Dr. Marianne Di Pierro
(Link to past notes)
Quality Circle Reviews: Let the Power of the Circle Work for You!
By Marianne Di Pierro, Ph.D.
What is a Quality Circle Review?
A quality circle review is a process similar to the one used by reviewers of research grant proposals and in some respects resembles the dissertation committee. These review circles are often comprised of specialists - individuals internal to your field of expertise, and generalists – individuals external to your field of expertise. As readers of your dissertation or research grant proposal, both groups have distinct advantages and serve the writer by offering opportunities to clarify and strengthen the writing and to ensure that the linguistic frame of the document rests in accord with the conceptual plan of development.
Specialists in your field of expertise are already familiar with the language and current scholarly conversations relevant to your particular discipline, and so they read your work with an accepted understanding of the terms, practices or issues. However, when writing for the generalist population, you, as writer, will have to step outside of your field of expertise and clearly respond to those places in the text where understanding is not a given. Generalist readers, whether they are readers of dissertation or grant proposals, offer a rich context of ideas to receptive writers, and their questions, concerns, and insights provide authors with an excellent opportunity to improve the quality of the final document.
The Quality Circle Review lends a critical objectivity to the writing process that is not always present when we review our own writing. As writers, we know what we intend to say: whether we’ve truly said it or not is the issue – and the very point in electing to submit your work for review. Whether you are authoring a proposal for funding or drafting chapters of the dissertation, it is wise to consider the value of a quality circle review.
What happens in a Quality Circle Review?
The student whose chapter is being reviewed is asked to sign a Confidential Disclosure Agreement, a document that safeguards the confidentiality of and restricts access to the “Information” – in this instance, the student’s research.
Readers sit at a conference table, each with a copy of the dissertation chapter that they have previously reviewed. They will have already engaged in a close textual reading that permits for the emergence of questions or comments regarding the logical /linguistic frame of the argument. The facilitator moves the review team through the chapter, section by section, and asks for the participants to comment on the efficiency of each section. Particular attention is paid to conceptual development, logic of argument, exposition, and organization.* The student receives constructive criticism, suggestions, and recommendations to strengthen and improve the quality of the chapter.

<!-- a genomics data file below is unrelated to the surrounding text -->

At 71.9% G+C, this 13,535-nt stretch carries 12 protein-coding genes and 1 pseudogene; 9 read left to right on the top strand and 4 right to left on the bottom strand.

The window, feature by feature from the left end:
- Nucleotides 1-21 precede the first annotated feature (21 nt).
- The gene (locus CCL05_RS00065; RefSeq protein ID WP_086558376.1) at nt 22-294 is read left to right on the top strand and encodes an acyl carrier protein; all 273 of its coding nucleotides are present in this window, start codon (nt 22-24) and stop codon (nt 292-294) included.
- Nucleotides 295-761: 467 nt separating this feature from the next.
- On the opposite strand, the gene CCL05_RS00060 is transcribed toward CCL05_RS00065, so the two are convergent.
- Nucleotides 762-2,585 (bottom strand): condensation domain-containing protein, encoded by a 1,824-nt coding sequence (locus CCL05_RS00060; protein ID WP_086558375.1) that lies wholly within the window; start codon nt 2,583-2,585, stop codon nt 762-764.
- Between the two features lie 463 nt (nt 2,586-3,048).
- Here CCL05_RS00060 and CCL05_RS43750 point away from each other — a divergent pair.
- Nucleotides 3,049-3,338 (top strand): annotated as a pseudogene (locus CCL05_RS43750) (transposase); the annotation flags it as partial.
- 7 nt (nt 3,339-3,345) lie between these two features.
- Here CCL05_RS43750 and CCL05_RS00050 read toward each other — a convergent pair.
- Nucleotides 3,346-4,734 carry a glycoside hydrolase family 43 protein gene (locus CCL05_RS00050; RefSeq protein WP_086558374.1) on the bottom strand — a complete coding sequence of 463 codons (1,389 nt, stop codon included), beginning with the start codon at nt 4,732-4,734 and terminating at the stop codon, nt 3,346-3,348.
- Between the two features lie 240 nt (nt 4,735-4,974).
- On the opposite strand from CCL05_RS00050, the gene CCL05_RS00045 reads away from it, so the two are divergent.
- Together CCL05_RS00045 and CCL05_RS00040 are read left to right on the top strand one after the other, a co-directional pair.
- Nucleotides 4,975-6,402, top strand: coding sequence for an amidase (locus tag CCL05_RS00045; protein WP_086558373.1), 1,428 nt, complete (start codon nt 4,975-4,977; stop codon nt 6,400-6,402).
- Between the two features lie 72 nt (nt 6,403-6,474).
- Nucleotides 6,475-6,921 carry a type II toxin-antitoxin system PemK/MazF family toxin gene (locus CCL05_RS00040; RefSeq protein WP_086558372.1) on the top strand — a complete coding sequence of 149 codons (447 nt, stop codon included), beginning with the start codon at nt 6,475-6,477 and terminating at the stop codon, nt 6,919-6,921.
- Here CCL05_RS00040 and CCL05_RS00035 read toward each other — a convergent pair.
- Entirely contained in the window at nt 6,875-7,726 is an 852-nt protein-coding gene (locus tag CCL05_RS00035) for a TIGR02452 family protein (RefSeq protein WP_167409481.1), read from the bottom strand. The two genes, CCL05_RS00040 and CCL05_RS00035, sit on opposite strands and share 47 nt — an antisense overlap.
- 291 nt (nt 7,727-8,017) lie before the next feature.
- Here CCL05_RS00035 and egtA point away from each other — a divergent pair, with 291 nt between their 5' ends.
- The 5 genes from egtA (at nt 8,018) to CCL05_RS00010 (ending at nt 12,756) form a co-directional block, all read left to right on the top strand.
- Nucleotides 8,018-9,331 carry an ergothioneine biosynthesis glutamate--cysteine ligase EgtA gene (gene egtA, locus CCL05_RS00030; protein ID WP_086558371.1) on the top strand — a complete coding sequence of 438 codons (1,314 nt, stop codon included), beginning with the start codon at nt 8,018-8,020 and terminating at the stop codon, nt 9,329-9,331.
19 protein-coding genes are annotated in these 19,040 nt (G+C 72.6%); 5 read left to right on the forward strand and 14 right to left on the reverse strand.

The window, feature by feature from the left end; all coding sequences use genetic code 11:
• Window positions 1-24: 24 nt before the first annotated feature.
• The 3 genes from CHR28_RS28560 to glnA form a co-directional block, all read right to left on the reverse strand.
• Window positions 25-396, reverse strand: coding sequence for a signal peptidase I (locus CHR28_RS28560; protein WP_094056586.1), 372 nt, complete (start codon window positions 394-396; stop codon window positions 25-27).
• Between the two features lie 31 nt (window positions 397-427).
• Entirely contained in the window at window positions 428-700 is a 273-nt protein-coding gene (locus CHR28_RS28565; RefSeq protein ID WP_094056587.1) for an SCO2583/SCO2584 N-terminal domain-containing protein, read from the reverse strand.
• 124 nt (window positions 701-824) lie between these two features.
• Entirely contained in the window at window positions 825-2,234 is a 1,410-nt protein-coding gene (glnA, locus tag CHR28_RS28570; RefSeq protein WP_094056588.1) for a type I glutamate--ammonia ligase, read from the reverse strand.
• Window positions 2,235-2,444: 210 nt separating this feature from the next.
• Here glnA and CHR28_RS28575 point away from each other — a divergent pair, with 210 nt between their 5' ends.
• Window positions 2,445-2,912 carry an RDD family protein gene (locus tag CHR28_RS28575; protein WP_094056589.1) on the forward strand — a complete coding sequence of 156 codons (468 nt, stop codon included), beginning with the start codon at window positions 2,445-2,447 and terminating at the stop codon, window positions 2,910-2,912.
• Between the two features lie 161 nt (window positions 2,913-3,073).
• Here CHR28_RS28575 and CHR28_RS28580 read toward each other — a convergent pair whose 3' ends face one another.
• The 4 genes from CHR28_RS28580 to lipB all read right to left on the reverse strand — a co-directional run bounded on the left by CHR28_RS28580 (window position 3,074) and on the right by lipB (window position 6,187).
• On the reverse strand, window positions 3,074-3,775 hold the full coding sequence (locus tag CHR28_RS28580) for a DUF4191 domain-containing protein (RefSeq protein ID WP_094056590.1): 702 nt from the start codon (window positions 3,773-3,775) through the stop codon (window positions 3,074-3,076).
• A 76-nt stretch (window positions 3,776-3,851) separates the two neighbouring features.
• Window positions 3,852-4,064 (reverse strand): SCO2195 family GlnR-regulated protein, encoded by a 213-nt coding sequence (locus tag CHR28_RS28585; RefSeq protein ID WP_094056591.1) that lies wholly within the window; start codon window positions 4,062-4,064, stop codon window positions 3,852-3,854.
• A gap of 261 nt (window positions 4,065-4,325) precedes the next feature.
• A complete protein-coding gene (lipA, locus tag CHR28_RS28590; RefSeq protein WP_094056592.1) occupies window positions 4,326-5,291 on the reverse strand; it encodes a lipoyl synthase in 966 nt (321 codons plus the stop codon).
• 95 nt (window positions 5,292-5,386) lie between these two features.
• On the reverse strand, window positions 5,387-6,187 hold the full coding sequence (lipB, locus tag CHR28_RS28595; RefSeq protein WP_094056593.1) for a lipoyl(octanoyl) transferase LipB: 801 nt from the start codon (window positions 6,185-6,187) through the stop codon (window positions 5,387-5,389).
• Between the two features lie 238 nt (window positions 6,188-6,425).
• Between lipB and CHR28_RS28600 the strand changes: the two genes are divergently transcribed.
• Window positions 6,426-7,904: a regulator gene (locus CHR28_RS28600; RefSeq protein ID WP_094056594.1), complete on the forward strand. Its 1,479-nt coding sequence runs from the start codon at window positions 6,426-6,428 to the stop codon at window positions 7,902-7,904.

The student whose work is being reviewed should be actively engaged in the process more as a listener than a speaker. However, on occasion, the student may be called upon to explain/clarify certain points that the reviewers thought problematic or that warranted further explanation. The student takes notes on his or her copy of the dissertation chapter and annotates reviewers’ comments.
The review sessions are conducted in a positive atmosphere of respect, kindness, and support. The review team’s main objective is to provide their colleague with the opportunity to enhance the quality of his or her dissertation chapter by constructing or building inroads to this end.
* The review team will not edit your chapter by rewriting/rephrasing sentences or addressing mechanical or grammatical problems. However, the team will alert you to these concerns, especially if such issues appear as features of your writing style.
How many participants generally serve in a Quality Circle Review?
Review teams are ideally comprised of five participants, but also can be convened with fewer than five: two doctoral candidates* internal to your field of expertise; two doctoral candidates* external to your field of expertise. The director of the Graduate Center for Research and Retention serves as the fifth reader and group facilitator. Students requesting a review will coordinate with the director in identifying appropriate colleagues within their same field of expertise.
*Doctoral students who have taken the comprehensive exams or are about to take them may also serve on the review team.
How much notice does the Graduate Center require in order to schedule a Quality Circle Review?
We will need three weeks’ notice so that we can make arrangements to organize the circle of readers, disseminate and review the material, and reserve a conference room.